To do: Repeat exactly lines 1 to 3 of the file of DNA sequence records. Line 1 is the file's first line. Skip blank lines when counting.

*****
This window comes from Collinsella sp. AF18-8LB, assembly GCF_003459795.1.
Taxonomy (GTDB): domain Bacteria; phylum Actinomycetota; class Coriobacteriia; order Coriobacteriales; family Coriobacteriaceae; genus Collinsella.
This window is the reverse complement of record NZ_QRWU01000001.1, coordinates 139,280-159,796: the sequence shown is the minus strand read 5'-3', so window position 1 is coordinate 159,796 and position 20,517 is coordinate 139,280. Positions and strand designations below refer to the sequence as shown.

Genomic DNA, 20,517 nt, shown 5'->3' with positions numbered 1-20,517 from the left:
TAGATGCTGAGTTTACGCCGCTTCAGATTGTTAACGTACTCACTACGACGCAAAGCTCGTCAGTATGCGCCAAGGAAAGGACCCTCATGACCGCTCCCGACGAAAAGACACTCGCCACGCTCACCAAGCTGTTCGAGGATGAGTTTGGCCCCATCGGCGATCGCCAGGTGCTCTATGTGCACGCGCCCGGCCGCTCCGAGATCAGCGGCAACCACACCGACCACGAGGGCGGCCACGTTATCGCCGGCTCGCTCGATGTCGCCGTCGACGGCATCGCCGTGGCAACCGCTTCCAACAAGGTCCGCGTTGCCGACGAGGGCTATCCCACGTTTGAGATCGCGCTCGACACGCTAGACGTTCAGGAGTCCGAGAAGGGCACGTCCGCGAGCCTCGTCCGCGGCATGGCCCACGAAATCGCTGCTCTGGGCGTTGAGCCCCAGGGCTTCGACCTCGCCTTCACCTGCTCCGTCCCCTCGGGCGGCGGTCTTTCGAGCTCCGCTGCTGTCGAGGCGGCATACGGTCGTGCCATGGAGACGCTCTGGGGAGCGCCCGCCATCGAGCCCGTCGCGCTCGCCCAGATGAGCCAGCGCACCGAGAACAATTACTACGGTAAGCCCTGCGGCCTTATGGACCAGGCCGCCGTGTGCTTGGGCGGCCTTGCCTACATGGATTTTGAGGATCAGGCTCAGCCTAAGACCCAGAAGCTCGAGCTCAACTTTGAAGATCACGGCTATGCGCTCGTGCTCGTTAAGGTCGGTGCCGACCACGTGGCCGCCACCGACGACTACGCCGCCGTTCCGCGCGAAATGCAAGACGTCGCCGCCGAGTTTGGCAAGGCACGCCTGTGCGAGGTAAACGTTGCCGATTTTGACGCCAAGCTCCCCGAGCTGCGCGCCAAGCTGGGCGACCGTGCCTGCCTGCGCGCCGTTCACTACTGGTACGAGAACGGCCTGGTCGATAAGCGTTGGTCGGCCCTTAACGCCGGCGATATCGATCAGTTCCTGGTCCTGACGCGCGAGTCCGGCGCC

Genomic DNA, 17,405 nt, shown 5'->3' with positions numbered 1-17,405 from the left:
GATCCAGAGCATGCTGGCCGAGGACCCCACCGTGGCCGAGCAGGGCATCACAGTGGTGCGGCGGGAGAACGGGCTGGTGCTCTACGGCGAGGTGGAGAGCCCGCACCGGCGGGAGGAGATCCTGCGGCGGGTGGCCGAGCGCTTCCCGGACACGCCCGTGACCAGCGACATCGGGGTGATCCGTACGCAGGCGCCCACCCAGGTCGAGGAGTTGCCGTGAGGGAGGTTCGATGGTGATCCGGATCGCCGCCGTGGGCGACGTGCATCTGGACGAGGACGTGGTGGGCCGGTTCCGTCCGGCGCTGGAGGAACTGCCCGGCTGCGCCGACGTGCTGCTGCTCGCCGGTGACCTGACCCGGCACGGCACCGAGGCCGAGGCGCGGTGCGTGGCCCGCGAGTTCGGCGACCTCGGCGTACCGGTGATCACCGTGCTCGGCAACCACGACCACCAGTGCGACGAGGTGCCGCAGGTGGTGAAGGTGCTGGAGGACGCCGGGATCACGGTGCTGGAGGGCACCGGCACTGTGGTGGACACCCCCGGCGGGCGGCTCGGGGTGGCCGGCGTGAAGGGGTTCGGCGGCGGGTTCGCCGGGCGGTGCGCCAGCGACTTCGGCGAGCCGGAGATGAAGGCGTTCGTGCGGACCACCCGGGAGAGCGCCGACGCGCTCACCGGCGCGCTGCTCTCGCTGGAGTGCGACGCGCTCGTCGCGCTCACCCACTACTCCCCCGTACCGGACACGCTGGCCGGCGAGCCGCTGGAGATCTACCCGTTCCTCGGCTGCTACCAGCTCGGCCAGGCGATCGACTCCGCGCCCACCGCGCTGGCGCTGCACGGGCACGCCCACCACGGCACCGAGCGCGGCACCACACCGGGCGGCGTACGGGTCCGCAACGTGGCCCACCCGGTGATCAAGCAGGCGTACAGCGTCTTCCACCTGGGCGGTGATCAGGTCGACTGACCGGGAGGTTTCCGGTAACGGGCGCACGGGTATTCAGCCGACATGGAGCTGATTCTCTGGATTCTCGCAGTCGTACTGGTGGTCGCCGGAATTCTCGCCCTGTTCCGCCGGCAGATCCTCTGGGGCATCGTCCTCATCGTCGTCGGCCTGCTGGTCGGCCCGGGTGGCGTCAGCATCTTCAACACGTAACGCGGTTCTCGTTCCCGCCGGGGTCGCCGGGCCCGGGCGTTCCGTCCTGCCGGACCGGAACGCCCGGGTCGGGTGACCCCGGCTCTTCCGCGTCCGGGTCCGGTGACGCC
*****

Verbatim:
This window comes from Collinsella sp. AF18-8LB, assembly GCF_003459795.1.
Taxonomy (GTDB): domain Bacteria; phylum Actinomycetota; class Coriobacteriia; order Coriobacteriales; family Coriobacteriaceae; genus Collinsella.
This window is the reverse complement of record NZ_QRWU01000001.1, coordinates 139,280-159,796: the sequence shown is the minus strand read 5'-3', so window position 1 is coordinate 159,796 and position 20,517 is coordinate 139,280. Positions and strand designations below refer to the sequence as shown.